How Dating Has Helped Me Return to Myself
It is so interesting what happens when you actually reflect on life and when you’re able to be honest with yourself. I didn’t realize that I had actually been involved in an emotionally abusive relationship when I was 19/20. We met when working at Best Buy and the unique qualities that drew him to me were the things that he used against me. When we broke up the first time, I was under the allusion that who I was as a 21-year-old woman was deeply flawed because my boyfriend told me that that was the case. I believed him. I didn’t know any better. I thought he was my person and I was devastated.
A few years later we reconnected. Things were lovely in the beginning as they had been when we first began dating and then his abusive nature returned to the surface. He criticized me often. I remember the last conversation we had. He was shouting on the phone and he was so loud my Mom thought someone was in the house. I hung up with him and then called him again in the presence of my mother and had him on speaker phone. I told him simply that our relationship was over because I realized that the very things he criticized about me were things I loved about myself and that I was actually too good for him. He did not deserve to be in relationship with me. I know that he was likely stunned and angry and I.did.not.even.care.
To this day, he sends me friend requests via social media. He also randomly “likes” my posts on my business pages.
Prior to days of social media, he would call relentlessly. I would not pick up just as relentlessly. One day, he left a voicemail message. One that I saved to replay for my girlfriends. We listened to it while laughing so often at one point we had memorized it. In it, he apologized for his behavior. And then he told me that he did not intend to hurt me.
Intent vs impact
I hear a lot of this argument, especially in recent years. “I apologize. My intention was not to hurt you.” Let me tell you about intention. It’s largely irrelevant. The truth is that whether or not I’ve intended to hurt you, I have actually hurt you so the impact is real and present. My next step is to acknowledge that impact, genuinely and authentically apologize and then do better. I spoke with a guest on the podcast about this very thing.
The entitlement of men (who are really boys in disguise)
I’ve been dating for decades. I used to be embarrassed about that fact. It’s not because I haven’t had long-term relationships sprinkled throughout those years, it’s just that I have been increasingly intentional about dating. I’ve also been on a multitude of dating apps and platforms over the years and it’s so illuminating how men (boys) behave when confronted with a woman who is self aware and practicing self love by setting a boundary with them. I remember a few years ago, maybe 2015 or 2016 when a guy was disrespectful in his request to chat with me and I ended it. His retort was: F*ck you n**ger. You’re going to hell just like your n**ger family.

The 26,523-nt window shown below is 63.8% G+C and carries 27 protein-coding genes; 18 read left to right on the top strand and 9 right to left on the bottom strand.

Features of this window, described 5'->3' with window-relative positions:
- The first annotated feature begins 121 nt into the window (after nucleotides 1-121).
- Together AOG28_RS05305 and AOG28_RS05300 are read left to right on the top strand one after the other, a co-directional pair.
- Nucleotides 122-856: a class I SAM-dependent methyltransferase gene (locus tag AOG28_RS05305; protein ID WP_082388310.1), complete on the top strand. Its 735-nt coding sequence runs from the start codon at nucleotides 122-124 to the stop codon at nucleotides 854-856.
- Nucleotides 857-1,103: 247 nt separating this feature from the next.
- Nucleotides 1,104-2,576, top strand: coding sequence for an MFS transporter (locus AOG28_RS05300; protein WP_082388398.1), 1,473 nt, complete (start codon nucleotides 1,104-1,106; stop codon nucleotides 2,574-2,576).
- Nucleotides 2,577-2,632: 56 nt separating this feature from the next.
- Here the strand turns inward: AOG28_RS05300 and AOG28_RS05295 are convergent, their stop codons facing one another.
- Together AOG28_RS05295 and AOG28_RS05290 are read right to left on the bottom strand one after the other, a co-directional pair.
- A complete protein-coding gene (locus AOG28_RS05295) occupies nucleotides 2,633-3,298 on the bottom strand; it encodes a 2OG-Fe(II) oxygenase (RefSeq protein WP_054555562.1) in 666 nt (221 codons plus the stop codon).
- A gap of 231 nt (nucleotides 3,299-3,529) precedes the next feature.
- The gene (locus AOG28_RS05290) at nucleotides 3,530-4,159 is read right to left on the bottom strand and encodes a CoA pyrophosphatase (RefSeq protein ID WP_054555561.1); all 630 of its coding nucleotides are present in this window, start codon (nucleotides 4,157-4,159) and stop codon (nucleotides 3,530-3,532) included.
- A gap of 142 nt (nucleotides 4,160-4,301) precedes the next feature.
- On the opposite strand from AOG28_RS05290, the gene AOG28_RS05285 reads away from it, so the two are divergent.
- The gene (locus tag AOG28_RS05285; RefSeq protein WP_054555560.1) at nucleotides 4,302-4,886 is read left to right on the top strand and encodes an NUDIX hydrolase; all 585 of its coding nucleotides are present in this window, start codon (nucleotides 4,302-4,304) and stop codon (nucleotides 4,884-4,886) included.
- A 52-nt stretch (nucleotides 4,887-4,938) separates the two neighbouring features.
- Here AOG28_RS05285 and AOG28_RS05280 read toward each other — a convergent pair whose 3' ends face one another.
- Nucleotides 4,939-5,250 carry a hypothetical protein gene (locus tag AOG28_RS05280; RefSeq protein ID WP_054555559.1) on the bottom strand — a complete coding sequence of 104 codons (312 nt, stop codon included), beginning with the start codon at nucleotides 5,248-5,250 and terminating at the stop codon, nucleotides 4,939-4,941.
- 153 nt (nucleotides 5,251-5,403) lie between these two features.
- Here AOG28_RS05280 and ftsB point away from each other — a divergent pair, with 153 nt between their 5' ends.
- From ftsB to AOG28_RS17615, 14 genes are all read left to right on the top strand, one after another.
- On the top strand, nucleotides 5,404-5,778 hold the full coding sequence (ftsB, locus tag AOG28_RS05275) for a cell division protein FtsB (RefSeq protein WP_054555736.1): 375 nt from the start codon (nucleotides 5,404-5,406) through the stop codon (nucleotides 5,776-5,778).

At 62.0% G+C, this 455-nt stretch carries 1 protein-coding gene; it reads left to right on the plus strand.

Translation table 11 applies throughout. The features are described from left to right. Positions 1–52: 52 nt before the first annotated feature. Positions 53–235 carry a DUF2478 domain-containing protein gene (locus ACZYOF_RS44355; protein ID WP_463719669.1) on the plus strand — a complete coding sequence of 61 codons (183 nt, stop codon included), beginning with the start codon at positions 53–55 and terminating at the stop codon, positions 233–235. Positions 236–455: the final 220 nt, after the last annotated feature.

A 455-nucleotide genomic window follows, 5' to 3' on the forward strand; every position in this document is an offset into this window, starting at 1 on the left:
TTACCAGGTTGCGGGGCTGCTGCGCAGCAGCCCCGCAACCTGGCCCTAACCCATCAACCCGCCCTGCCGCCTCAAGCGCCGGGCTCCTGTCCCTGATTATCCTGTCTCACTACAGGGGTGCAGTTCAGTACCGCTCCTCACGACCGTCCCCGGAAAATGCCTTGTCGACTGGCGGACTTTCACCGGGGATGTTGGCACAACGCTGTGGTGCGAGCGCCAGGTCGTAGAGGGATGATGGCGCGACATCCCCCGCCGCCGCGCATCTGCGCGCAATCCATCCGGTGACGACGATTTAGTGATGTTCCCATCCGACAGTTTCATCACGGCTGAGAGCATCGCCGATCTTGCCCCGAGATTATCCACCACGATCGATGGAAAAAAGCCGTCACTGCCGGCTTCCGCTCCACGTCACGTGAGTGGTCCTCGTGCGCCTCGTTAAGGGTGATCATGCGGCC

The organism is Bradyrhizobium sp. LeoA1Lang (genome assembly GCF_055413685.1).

Now friends, what did I do to deserve this racist madness? Was it because I said, “Nope.”
Less than a month ago, a man messaged me. I read the message and promptly deleted it. He messaged me again to acknowledge that I had read his message and deleted it. He then bid me good luck or some iteration of that sentiment. Finally, he had had it with me. He wrote, “A$$hole!” That is when I went off on him. His level of entitlement was too egregious for me to ignore. What makes him think his lying self (he is 52 and posing as a 45 year old) who is not physically attractive to me, let alone emotionally stable enough for me and doesn’t seem to be doing any work to help himself, would be a suitable match for me? Further, I don’t owe him ANYTHING. Not one thing.
More recently, as in a few days ago. I have been asked about sexual proclivities which were beyond disrespectful and rude. I, of course, shut that nonsense down. A witty, to the point zinger, plus the ubiquitous “blocked and reported” seems to work and do the trick.
There have been times, in my late teens, early 20s, perhaps my mid-20s and even some times in my mid-to-late 30s that I allowed some things in romantic relationships that are completely unacceptable to me today and that is completely ok.